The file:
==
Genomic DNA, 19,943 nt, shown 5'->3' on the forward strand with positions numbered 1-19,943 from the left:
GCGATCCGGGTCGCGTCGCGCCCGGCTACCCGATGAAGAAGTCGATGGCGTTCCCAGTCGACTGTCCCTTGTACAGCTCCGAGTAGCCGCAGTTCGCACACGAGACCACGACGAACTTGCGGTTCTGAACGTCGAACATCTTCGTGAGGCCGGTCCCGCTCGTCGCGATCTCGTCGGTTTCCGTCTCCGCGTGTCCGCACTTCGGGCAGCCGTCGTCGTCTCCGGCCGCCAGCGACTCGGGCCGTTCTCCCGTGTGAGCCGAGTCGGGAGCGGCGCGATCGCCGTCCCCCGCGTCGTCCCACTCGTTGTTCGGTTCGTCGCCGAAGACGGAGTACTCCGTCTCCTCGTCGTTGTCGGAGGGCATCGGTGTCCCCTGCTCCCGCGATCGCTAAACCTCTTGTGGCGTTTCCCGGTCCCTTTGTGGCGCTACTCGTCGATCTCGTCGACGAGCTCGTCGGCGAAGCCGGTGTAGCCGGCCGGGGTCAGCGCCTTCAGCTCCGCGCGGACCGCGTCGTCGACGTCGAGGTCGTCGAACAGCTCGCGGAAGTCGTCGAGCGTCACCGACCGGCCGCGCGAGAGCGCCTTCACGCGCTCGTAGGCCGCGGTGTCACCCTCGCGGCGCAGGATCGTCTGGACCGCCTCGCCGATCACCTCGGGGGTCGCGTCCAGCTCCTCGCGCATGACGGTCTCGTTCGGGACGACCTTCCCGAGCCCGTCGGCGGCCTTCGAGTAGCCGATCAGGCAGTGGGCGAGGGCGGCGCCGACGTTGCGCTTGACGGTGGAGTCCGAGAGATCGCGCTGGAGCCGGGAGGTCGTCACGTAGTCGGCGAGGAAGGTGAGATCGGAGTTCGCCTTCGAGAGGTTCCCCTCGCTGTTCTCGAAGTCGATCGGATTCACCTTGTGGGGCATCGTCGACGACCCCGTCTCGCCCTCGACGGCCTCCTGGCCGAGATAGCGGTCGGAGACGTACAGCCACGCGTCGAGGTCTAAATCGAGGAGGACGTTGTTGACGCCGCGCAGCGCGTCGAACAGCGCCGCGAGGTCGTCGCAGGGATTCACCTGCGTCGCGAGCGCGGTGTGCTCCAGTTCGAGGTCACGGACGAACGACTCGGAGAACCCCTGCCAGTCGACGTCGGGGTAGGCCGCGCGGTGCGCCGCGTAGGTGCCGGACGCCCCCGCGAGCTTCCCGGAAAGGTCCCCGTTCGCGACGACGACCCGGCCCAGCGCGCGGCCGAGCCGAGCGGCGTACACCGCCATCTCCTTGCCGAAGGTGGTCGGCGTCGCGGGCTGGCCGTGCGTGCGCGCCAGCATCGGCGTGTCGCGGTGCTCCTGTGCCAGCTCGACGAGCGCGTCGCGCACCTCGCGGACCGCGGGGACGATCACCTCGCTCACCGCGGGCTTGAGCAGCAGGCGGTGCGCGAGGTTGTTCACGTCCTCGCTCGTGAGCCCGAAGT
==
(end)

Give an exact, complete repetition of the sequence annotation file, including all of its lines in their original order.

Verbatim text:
Genomic DNA, 19,943 nt, shown 5'->3' on the forward strand with positions numbered 1-19,943 from the left:
GCGATCCGGGTCGCGTCGCGCCCGGCTACCCGATGAAGAAGTCGATGGCGTTCCCAGTCGACTGTCCCTTGTACAGCTCCGAGTAGCCGCAGTTCGCACACGAGACCACGACGAACTTGCGGTTCTGAACGTCGAACATCTTCGTGAGGCCGGTCCCGCTCGTCGCGATCTCGTCGGTTTCCGTCTCCGCGTGTCCGCACTTCGGGCAGCCGTCGTCGTCTCCGGCCGCCAGCGACTCGGGCCGTTCTCCCGTGTGAGCCGAGTCGGGAGCGGCGCGATCGCCGTCCCCCGCGTCGTCCCACTCGTTGTTCGGTTCGTCGCCGAAGACGGAGTACTCCGTCTCCTCGTCGTTGTCGGAGGGCATCGGTGTCCCCTGCTCCCGCGATCGCTAAACCTCTTGTGGCGTTTCCCGGTCCCTTTGTGGCGCTACTCGTCGATCTCGTCGACGAGCTCGTCGGCGAAGCCGGTGTAGCCGGCCGGGGTCAGCGCCTTCAGCTCCGCGCGGACCGCGTCGTCGACGTCGAGGTCGTCGAACAGCTCGCGGAAGTCGTCGAGCGTCACCGACCGGCCGCGCGAGAGCGCCTTCACGCGCTCGTAGGCCGCGGTGTCACCCTCGCGGCGCAGGATCGTCTGGACCGCCTCGCCGATCACCTCGGGGGTCGCGTCCAGCTCCTCGCGCATGACGGTCTCGTTCGGGACGACCTTCCCGAGCCCGTCGGCGGCCTTCGAGTAGCCGATCAGGCAGTGGGCGAGGGCGGCGCCGACGTTGCGCTTGACGGTGGAGTCCGAGAGATCGCGCTGGAGCCGGGAGGTCGTCACGTAGTCGGCGAGGAAGGTGAGATCGGAGTTCGCCTTCGAGAGGTTCCCCTCGCTGTTCTCGAAGTCGATCGGATTCACCTTGTGGGGCATCGTCGACGACCCCGTCTCGCCCTCGACGGCCTCCTGGCCGAGATAGCGGTCGGAGACGTACAGCCACGCGTCGAGGTCTAAATCGAGGAGGACGTTGTTGACGCCGCGCAGCGCGTCGAACAGCGCCGCGAGGTCGTCGCAGGGATTCACCTGCGTCGCGAGCGCGGTGTGCTCCAGTTCGAGGTCACGGACGAACGACTCGGAGAACCCCTGCCAGTCGACGTCGGGGTAGGCCGCGCGGTGCGCCGCGTAGGTGCCGGACGCCCCCGCGAGCTTCCCGGAAAGGTCCCCGTTCGCGACGACGACCCGGCCCAGCGCGCGGCCGAGCCGAGCGGCGTACACCGCCATCTCCTTGCCGAAGGTGGTCGGCGTCGCGGGCTGGCCGTGCGTGCGCGCCAGCATCGGCGTGTCGCGGTGCTCCTGTGCCAGCTCGACGAGCGCGTCGCGCACCTCGCGGACCGCGGGGACGATCACCTCGCTCACCGCGGGCTTGAGCAGCAGGCGGTGCGCGAGGTTGTTCACGTCCTCGCTCGTGAGCCCGAAGT